×
Cookies help us deliver our Services. By using our Services, you agree to our use of cookies. Learn More.

10 games that revolutionized gaming

While people just can't resist labeling their beloved action-adventures, first-person shooters, and 2-D side-scrollers as "revolutionary," there are a handful of titles out there that really did change the face of the gaming industry forever. Picking from a treasure trove of gore-soaked titles like Resident Evil VII might not seem all that special, and rapid-fire tapping your keyboard as you battle on an Overwatch map might feel like second nature, but where did these feature we know and love get their start? Let's rewind the clock and take a look at the titles that totally revolutionized gaming.

Snipes (1983)

Online games are a dime a dozen these days, but it was 1983's Snipes from the teensy-tiny Utah-based developer SuperSet Software that marked the very first use of networked gameplay. Snipes centered around a text narrative that led players through a web of mazes to vanquish, well, snipes (as well as various hives) and other networked opponents. According to Snipes's creator, Drew Major, the game was created to test-drive the capabilities and system aptitude of the newest tech item on the market: the IBM machine. Players could link up within Snipes in attempts to destroy the other's base, but only if they were both using personal IBM computers.

Major even commented on the magnitude of Snipes in the 1980s, saying, "[It] was the first network program written for the PC (because we'd just built the first network), and it was written as a demo to prove that there was in fact a network running and that the network was fast (it had real-time action at 18 frames a second). For a long time, like at least a year, it was the only network-aware application available for the PC."

Over three decades later, and it seems Snipes is the gaming granddad that spawned a massive, multi-faceted genre of titles ranging from the MMO Counter-Strike: Global Offensive to the colossal League of Legends to smaller-in-comparison treats such as Tera and Rift. While the graphics and gameplay are, admittedly, light years away from the hyper-realistic titles we have today, gamers owe a lot to the stripped-back Snipes.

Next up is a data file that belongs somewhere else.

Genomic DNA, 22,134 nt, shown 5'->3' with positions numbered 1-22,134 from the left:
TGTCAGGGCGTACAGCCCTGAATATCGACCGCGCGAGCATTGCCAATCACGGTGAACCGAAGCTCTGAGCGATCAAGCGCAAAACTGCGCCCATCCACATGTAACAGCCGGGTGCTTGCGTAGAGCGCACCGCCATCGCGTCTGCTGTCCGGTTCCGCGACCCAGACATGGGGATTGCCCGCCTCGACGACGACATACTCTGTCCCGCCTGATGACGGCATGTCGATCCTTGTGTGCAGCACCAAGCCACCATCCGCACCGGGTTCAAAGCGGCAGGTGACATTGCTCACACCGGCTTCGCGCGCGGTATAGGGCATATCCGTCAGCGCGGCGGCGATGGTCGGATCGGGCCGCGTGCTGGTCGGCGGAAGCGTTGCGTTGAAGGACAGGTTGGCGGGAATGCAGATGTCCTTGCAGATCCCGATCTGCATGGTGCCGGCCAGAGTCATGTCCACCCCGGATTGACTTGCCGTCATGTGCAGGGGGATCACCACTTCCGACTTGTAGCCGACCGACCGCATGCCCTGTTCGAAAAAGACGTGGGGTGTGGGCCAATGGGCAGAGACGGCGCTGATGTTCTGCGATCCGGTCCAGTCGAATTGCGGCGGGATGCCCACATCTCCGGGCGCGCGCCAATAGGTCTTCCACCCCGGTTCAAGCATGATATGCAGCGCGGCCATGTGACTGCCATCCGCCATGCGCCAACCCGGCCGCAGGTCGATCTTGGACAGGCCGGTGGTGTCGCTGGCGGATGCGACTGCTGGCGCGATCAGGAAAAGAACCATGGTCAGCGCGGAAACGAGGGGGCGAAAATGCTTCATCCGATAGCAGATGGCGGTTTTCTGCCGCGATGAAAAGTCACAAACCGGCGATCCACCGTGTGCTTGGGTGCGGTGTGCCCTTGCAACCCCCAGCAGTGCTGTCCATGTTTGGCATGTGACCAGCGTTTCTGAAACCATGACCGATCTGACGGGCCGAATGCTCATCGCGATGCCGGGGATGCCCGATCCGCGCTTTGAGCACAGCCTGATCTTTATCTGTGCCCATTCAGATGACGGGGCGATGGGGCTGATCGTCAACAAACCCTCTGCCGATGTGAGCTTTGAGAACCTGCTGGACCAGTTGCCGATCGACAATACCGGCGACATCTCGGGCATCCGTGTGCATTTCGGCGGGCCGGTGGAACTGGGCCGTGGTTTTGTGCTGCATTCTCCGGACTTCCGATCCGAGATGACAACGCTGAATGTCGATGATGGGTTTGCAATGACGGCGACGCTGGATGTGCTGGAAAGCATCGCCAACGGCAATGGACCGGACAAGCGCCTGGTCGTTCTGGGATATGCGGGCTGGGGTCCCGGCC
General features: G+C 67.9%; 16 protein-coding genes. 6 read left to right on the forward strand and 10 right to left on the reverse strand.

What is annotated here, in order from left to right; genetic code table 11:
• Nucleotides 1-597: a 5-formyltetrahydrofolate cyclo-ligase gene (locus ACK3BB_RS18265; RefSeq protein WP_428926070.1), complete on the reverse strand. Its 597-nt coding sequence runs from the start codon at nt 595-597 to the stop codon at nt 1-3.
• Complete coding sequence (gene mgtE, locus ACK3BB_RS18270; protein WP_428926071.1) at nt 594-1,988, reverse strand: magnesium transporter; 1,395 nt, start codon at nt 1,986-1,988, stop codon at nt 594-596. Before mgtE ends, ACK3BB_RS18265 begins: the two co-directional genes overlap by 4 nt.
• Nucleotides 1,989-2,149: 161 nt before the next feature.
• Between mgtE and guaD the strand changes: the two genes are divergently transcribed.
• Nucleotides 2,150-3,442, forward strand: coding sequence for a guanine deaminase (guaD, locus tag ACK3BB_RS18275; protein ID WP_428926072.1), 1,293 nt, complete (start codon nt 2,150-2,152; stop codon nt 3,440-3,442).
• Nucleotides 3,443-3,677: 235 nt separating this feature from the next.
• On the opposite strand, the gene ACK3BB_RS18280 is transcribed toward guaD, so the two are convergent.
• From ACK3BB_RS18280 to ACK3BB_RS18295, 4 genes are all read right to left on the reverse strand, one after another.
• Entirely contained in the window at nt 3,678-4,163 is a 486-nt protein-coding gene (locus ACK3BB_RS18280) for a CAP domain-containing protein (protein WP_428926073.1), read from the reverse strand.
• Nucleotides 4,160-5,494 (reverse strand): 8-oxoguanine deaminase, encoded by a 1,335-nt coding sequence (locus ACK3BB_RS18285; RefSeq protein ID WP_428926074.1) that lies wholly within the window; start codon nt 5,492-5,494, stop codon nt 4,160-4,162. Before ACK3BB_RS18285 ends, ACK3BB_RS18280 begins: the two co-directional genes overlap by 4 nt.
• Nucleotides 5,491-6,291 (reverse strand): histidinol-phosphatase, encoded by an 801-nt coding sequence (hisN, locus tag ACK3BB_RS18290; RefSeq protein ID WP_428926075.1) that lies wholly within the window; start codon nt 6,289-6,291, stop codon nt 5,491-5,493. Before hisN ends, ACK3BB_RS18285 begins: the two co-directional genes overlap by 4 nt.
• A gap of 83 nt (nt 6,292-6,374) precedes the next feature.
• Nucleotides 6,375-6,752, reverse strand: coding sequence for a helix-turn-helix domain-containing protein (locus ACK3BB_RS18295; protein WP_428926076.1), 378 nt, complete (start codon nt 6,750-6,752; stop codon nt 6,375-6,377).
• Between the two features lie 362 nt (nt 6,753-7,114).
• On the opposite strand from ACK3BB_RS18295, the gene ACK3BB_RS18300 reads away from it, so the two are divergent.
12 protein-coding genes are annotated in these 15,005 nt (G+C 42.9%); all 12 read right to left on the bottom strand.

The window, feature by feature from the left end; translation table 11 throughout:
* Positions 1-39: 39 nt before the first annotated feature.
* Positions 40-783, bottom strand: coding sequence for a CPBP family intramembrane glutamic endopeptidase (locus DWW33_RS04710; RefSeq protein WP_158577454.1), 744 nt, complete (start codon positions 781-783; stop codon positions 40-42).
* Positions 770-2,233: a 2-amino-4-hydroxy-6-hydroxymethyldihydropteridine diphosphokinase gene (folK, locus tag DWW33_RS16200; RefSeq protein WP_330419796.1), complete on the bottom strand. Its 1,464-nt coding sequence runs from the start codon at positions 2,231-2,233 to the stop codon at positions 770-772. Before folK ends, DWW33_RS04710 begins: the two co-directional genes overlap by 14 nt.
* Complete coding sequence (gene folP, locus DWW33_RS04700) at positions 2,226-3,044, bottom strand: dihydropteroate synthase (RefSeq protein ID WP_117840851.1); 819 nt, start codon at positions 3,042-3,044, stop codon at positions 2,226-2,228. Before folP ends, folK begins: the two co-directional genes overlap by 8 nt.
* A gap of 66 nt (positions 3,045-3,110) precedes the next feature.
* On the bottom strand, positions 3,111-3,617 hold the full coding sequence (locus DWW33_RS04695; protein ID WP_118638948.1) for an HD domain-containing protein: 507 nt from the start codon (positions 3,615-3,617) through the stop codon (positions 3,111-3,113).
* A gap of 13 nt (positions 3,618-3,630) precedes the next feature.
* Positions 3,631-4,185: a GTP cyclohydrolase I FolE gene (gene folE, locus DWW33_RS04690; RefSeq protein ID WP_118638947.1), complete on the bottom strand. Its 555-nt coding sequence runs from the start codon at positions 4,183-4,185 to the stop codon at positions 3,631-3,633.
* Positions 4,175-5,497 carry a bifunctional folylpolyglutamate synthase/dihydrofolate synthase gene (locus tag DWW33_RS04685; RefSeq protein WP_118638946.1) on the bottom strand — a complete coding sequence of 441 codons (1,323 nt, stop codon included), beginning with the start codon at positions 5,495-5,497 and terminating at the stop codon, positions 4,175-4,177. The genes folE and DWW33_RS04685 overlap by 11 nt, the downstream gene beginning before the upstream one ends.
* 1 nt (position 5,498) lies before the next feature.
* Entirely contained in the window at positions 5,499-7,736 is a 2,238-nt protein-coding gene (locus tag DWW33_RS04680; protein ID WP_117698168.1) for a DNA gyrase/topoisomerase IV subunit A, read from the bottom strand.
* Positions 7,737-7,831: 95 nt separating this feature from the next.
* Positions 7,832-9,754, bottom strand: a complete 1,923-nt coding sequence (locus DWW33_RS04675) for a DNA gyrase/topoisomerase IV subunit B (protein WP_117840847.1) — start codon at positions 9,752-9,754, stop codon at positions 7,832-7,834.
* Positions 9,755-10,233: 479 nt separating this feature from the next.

Chiller (1986)

Raise your hand if you love getting down and dirty slaying zombies, shooting (fake) baddies in your favorite survival game, or slicing through a horde of beasts on your way to the final boss. All of you? We assumed as much.

It must be really telling about the human race that we so often (and so intensely) crave violence in our media. By the looks of it, it's the crueler, the cooler—and that's especially true for gamers. But have you ever stopped to think which game drew that fateful first blood? Well, it was the light-gun arcade game, Chiller, of course!

Released in 1986, Chiller saw players spilling red for the very first time, and the way they did it will send a fitting chill up your spine. Tossed into what appears to be an underground cellar (medieval-themed, naturally) and surrounded by the walking dead, ghastly spirits, and potential human victims, users were required to kill everything in sight. And things only got more brutal after that, with players advancing through levels like "Torture Chamber" and "Graveyard." Here, it was a horror lover's heyday: rip apart your enemies' flesh, blast away entire bones, and splatter some brains on the walls.